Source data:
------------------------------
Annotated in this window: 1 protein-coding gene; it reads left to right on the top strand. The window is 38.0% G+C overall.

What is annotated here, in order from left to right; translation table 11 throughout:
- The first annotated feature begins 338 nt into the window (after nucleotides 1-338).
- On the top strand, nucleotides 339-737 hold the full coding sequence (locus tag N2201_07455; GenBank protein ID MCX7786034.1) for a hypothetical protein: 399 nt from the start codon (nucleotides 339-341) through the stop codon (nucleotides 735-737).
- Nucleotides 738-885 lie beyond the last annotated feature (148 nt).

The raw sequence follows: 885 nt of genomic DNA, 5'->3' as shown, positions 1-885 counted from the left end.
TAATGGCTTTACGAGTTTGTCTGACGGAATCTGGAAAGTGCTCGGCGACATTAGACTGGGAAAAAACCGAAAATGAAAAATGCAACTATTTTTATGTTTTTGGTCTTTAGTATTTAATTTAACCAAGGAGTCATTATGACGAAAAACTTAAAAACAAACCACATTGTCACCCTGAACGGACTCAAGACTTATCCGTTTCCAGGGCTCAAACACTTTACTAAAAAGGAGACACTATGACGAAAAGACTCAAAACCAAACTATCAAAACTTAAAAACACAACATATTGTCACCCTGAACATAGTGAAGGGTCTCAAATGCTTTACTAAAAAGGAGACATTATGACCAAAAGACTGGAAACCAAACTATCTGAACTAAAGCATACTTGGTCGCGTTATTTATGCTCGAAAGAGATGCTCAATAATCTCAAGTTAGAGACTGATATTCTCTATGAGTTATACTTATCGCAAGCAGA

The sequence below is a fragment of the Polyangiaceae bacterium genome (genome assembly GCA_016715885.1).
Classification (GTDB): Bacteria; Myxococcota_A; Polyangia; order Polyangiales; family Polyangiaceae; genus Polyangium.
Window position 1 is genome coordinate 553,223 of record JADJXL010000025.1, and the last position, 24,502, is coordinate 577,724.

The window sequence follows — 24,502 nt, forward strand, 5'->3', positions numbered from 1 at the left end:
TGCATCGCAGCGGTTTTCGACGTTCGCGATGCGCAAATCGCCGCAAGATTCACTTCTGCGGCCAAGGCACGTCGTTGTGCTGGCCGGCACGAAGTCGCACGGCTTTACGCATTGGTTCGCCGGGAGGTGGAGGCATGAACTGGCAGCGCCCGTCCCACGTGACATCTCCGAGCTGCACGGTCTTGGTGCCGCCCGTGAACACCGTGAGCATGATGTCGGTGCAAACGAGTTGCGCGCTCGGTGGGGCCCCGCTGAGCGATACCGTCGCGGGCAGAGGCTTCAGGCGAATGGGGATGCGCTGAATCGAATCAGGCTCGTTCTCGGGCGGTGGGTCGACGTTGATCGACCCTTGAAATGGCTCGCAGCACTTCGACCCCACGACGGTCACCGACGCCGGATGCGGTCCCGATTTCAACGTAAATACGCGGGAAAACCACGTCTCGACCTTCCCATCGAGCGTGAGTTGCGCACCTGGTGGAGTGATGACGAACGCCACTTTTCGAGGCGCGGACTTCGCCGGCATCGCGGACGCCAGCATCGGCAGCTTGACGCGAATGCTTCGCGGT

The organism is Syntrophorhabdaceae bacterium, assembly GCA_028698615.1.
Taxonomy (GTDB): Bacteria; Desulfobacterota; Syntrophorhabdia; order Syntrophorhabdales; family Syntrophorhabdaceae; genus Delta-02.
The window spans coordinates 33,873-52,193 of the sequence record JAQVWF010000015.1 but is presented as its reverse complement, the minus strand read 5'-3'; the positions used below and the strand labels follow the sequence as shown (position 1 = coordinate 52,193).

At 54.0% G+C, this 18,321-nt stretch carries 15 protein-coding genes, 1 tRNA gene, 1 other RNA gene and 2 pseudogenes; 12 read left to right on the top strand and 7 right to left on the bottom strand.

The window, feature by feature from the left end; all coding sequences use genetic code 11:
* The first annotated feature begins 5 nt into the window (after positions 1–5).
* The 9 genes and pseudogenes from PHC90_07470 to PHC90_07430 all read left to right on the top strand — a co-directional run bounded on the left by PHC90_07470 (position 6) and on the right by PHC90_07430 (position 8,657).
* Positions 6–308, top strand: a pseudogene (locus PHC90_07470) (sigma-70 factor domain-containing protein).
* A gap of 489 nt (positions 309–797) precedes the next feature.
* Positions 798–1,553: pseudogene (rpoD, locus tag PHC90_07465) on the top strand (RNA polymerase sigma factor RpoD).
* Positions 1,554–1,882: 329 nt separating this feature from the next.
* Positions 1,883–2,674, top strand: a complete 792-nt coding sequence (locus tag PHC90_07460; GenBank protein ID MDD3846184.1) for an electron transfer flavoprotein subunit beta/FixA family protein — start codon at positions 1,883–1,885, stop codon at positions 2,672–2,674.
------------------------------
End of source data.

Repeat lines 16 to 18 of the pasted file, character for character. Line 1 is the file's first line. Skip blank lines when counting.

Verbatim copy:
At 54.0% G+C, this 18,321-nt stretch carries 15 protein-coding genes, 1 tRNA gene, 1 other RNA gene and 2 pseudogenes; 12 read left to right on the top strand and 7 right to left on the bottom strand.

The window, feature by feature from the left end; all coding sequences use genetic code 11:
* The first annotated feature begins 5 nt into the window (after positions 1–5).